Year

2003

Degree Name

Master of Laws (Hons.)

Department

Faculty of Law

Abstract

Magistrates hear about 98% of the criminal cases and about 90% the civil cases in courts in Australia.

This thesis examines the understanding magistrates have of their work. It provides an analysis of what magistrates do in court and their understanding of this work. The core data is based on reflections by and discussion with magistrates about what they do in court and the data identifies three core aspects of their daily work experience: decision-making, communication and work environment. The thesis shows how these concepts are themselves interlinked.

The thesis examines some (very little) 'official' or 'objective' information on what magistrates do or are thought to do, prepared by government and other commentators. This is supplemented by other data - some collated in the course of this research and some gathered from public sources described in the thesis. My thesis also relies on the researcher's own knowledge and experience as a lawyer, a practising magistrate, a participant in this research project and a researcher. These personal sources of information contribute to the interpretation of the data and the conclusions.

The data show that magistrates deal with very heavy workloads in physical and intellectual isolation. They hear many cases in unfamiliar areas of law. Their jurisdiction is expanding. The interview and other data indicate that magistrates are conscious of the impact of their decisions in the lives of the people who appear before them and of community expectations. Such decisions cannot be delegated and magistrates must accept responsibility for them. These factors contribute to a stressful work environment.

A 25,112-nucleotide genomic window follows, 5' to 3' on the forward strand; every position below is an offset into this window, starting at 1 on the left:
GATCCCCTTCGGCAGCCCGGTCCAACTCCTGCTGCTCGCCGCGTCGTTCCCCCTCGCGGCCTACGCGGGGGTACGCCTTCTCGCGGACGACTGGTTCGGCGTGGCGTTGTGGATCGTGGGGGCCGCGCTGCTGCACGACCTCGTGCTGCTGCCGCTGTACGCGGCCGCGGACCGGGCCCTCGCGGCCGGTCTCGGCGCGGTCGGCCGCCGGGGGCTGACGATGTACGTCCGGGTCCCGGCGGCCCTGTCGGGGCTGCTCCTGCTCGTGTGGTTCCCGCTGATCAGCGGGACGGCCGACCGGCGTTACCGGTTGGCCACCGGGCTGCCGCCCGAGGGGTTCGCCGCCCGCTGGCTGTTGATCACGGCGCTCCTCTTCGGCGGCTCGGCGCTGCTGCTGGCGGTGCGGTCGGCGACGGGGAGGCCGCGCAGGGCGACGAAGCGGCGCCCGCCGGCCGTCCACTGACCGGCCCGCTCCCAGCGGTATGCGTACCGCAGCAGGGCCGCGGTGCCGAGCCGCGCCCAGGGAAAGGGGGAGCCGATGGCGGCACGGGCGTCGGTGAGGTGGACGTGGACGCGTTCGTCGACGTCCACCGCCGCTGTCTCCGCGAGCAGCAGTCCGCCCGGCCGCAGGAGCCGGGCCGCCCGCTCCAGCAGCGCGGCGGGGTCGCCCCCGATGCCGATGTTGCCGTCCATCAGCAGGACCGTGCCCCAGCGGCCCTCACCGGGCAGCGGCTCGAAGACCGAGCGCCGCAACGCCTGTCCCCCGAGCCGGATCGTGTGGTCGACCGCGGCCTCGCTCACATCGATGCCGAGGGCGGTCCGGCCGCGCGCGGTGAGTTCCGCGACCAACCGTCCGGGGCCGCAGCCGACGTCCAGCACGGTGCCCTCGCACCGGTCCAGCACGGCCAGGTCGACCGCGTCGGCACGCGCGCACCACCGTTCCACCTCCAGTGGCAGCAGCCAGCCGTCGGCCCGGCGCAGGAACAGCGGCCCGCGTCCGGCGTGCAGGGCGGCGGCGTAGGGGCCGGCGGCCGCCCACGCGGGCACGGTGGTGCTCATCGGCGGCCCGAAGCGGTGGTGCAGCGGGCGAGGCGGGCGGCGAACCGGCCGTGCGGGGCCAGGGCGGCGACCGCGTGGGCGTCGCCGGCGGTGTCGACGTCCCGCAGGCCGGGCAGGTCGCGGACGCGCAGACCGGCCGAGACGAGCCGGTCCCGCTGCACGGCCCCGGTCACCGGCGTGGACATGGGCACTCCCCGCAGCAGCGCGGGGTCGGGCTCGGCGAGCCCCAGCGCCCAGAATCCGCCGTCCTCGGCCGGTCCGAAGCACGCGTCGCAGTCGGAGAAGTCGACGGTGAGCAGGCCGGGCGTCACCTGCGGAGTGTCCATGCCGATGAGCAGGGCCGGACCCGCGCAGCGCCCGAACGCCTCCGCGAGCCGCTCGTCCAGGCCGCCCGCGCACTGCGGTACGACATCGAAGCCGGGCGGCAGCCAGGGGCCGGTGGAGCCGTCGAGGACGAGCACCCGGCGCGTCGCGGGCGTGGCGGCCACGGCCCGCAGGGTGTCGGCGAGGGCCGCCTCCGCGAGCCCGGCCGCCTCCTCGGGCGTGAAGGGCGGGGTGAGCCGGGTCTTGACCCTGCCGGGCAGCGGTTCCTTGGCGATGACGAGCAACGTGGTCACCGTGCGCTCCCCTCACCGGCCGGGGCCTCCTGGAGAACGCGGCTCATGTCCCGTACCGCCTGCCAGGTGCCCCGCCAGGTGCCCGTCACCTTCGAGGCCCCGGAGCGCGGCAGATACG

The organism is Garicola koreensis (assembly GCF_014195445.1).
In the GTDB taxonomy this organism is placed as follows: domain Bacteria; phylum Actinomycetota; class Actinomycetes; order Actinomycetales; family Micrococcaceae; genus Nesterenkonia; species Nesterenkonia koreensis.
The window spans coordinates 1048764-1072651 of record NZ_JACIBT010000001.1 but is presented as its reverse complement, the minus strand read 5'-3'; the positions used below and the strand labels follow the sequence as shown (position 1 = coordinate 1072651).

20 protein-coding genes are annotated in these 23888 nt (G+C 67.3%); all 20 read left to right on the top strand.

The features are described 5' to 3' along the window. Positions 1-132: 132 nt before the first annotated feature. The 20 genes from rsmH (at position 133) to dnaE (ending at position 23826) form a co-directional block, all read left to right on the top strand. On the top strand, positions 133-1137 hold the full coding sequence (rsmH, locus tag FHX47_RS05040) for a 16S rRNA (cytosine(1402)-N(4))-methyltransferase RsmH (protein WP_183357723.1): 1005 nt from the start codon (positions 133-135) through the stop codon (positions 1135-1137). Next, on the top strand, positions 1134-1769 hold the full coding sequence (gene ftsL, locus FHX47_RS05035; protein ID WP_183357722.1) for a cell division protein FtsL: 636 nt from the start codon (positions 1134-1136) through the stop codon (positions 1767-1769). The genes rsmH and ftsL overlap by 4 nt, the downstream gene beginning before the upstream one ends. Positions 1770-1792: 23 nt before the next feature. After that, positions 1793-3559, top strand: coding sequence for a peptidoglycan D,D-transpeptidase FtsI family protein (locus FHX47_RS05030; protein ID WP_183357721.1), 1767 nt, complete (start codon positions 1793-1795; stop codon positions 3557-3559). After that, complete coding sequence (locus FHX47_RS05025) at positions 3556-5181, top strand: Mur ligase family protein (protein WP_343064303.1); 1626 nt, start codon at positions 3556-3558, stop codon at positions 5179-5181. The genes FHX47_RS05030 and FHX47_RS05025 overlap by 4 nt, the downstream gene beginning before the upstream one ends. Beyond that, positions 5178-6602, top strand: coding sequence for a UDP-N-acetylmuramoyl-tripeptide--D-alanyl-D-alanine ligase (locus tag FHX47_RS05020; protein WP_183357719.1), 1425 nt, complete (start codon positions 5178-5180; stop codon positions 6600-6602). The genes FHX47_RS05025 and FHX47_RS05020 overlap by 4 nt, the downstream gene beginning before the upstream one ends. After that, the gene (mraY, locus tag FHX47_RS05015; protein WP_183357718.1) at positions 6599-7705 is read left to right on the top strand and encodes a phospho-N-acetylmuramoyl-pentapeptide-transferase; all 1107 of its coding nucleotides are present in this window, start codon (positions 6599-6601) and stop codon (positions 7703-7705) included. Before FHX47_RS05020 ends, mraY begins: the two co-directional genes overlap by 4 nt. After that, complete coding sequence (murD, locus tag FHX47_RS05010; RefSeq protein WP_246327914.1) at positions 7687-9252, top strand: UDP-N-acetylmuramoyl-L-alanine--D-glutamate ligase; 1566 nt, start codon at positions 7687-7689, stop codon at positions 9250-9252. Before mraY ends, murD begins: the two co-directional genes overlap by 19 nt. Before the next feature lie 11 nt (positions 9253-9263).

From where magistrates sit on the bench they have, of necessity, a narrow view. The weight of numbers and length of lists is such that they must be active and sometimes pro-active participants in the management of the processes of the court. The data shows how often they must make and communicate their decisions. Most of the time, magistrates are required to make quick decisions with little time for reflection.

The researcher concludes that opportunities for magistrates to appreciate and understand their work are limited. Arising from this a proposal is made whereby magistrates may be able to gain a greater and better appreciation of the work they do. It is suggested that magistrates be encouraged to engage in a process of mutual observation, reflection and discussion subject to agreed protocols.

Unlike much research in this area, this dissertation portrays the view from the Bench.

It is of vital importance that magistrates have a good understanding of their work if they are to do their work well. It is also of equal importance to the community because the first point of contact between an ordinary member of the community and the justice system is likely to be an attendance at a magistrate's court. This dissertation provides insight into the understanding magistrates have of their work and hence is of value to magistrates, the community and enhancement of the system of justice.

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